Panel: Why access to broadband & digital skills is critical

On October 7th, GZERO Media — in partnership with Microsoft and Eurasia Group — presented a live panel discussion, "Digital Inclusion: Connectivity and Skills for the Next Billion Jobs," about the acceleration of digitalization, the changing workforce, and the need for digital access for all.

The conversation was moderated by Sherrell Dorsey, founder and CEO of The Plug, and our panel included:

  • Kate Behncken, Vice President, Microsoft Philanthropies
  • Lisa Lewin, CEO of General Assembly
  • Parag Mehta, Executive Director and Sr Vice President, Mastercard Center for Inclusive Growth
  • Dominique Hyde, Director External Relations, United Nations High Commissioner for Refugees
  • Rohitesh Dhawan, Managing Director, Energy, Climate & Resources, Eurasia Group

Also featured: special appearances by Michelle Bachelet, United Nations High Commissioner for Human Rights and former president of Chile, and Doreen Bogdan-Martin of the International Telecommunications Union.


A key theme that emerged during discussion was whether internet connectivity should be a human right. For Dhawan, digital inclusion is critical to achieving the UN Sustainable Development Goals, as we have seen during the pandemic how connectivity plays out in real life for all of us. It's also affecting anxiety about long-term student outcomes, said Behncken, who underscored the importance of giving schools proper IT infrastructure so they can train teachers, too.

As for how COVID-19 will affect job skilling, Hyde mentioned how refugees will likely suffer the most because they have the least access to tech. To fix that, Behncken proposed investing in quality education so migrants can become self-sufficient through nurturing their own talent.

Governments have a role to play in all of this. During the Great Depression in the US, Mehta pointed out, the government stepped up to provide jobs. Now, he said, there's an enormous opportunity to accomplish the same goal but indirectly — by empowering small businesses to become job creators through digitalization.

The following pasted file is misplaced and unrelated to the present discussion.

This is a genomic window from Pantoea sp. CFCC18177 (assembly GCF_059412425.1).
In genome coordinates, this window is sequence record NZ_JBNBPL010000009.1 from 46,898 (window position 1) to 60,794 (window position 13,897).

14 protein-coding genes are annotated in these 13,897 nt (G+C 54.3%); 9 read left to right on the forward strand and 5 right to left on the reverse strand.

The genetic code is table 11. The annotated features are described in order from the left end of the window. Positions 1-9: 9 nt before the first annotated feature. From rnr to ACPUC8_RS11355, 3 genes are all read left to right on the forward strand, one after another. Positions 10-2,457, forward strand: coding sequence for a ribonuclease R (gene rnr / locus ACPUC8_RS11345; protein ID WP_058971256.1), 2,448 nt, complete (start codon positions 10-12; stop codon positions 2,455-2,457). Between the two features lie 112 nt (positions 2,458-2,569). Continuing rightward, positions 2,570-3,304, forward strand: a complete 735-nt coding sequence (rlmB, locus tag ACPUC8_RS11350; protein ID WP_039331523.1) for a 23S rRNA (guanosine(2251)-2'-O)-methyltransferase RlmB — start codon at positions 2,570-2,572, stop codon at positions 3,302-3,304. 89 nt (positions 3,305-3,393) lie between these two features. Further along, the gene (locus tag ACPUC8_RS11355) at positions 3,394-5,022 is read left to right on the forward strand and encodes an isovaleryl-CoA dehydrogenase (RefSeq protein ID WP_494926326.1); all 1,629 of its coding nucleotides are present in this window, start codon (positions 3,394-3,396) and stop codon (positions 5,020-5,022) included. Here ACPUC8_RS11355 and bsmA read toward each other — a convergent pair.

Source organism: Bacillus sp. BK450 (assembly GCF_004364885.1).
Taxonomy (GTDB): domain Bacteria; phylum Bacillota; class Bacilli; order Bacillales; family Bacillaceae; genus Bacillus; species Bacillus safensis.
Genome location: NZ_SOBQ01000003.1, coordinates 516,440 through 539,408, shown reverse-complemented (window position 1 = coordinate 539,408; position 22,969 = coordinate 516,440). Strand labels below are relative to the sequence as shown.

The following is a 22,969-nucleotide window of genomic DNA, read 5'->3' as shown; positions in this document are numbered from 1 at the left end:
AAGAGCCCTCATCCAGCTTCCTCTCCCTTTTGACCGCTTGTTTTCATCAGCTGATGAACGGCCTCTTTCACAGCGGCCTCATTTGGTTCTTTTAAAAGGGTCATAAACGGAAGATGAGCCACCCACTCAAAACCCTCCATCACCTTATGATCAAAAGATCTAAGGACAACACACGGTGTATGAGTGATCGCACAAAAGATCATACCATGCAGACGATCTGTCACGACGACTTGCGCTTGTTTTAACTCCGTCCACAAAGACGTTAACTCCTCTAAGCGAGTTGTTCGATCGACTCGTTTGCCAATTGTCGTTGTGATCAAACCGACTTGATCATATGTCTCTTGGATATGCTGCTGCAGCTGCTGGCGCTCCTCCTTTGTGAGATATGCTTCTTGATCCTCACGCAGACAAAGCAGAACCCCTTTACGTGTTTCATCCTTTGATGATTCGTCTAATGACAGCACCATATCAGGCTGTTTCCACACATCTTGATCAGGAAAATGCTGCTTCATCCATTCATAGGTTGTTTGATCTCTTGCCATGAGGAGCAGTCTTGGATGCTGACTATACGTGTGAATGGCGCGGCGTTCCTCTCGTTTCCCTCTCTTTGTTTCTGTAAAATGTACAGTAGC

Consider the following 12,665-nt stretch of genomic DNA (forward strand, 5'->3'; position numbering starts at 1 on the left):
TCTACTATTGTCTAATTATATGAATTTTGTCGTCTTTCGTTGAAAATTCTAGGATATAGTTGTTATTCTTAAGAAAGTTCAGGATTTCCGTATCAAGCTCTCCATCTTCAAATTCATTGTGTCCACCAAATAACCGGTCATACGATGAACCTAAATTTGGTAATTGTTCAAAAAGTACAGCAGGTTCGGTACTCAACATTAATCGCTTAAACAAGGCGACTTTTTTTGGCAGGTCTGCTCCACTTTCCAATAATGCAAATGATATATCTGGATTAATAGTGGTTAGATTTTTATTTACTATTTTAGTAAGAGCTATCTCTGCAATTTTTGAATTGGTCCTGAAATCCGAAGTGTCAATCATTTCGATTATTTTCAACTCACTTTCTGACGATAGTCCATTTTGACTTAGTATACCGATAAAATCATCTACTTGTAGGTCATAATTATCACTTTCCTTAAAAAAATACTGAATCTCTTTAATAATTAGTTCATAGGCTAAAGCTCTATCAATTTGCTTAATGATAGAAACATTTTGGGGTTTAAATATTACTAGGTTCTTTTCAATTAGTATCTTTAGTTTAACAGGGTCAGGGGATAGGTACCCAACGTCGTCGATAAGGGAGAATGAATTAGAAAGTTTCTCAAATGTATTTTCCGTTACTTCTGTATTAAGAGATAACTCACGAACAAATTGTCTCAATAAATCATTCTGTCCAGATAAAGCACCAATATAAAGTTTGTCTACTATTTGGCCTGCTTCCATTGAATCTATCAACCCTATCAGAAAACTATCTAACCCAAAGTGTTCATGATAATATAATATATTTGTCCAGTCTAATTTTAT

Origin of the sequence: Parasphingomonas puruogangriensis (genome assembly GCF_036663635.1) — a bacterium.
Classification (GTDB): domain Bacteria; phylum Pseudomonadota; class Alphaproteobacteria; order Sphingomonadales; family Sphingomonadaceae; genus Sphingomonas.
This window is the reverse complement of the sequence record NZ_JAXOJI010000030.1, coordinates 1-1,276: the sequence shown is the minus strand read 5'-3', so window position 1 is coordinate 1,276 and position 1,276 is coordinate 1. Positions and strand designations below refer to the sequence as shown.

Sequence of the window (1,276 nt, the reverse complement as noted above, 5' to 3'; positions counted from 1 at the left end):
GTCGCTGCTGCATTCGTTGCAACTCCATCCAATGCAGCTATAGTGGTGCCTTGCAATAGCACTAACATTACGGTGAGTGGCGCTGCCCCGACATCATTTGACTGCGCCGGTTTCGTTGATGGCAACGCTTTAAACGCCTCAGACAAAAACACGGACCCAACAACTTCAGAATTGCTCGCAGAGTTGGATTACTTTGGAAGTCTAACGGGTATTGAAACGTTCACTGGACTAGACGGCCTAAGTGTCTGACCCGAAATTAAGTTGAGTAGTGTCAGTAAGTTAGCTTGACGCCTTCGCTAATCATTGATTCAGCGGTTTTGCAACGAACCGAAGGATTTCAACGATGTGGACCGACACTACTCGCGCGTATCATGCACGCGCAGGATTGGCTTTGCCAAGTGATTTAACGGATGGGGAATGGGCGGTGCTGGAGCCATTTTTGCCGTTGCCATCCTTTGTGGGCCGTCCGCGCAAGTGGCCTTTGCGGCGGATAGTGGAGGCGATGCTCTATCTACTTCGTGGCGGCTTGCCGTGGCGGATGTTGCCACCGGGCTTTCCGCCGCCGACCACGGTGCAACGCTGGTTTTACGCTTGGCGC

For Lewin, successful reskilling begins with a mindset that recognizes the critical importance of workers and why they are central to the long-term success, competitiveness, and talent value of any organization, public or private.

At this critical moment for connectivity, Bogdan-Martin proposed that the public and private sectors work together to craft a common policy for new digital jobs. But what does that look like? For Dhawan, it's time to invest in public-private connectivity infrastructure investments that will help create far more jobs than spending on roads or bridges.

Finally, however good a policy may be, it won't work until we remove barriers to access on learning and skilling. Lewin said that since no one school or university can do it alone, governments and private firms need to join the challenge so this crisis doesn't have an even more disproportionate impact of the crisis on marginalized communities worldwide.

Watch the other discussions in our four-part livestream panel series about key issues facing the 75th United General Assembly.

Microsoft announced earlier this year the launch of a new United Nations representation office to deepen their support for the UN's mission and work. Many of the big challenges facing society can only be addressed effectively through multi-stakeholder action. Whether it's public health, environmental sustainability, cybersecurity, terrorist content online or the UN's Sustainable Development Goals, Microsoft has found that progress requires two elements - international cooperation among governments and inclusive initiatives that bring in civil society and private sector organizations to collaborate on solutions. Microsoft provided an update on their mission, activities for the 75th UN General Assembly, and the team. To read the announcement from Microsoft's Vice President of UN Affairs, John Frank, visit Microsoft On The Issues.

One of the world's most famous political dissidents may die in a Russian prison this week.

Alexei Navalny has been on a hunger strike since March 31 over the authorities' refusal to let his own medical team examine him after he developed signs of tuberculosis. Now, one of his aides says Navalny is "close to death."

The fate of Vladimir Putin's most prominent critic — who was poisoned last summer, allegedly by state officials, treated in Germany, and then jailed upon his return to Russia — is being closely watched both inside and outside the country.

More Show less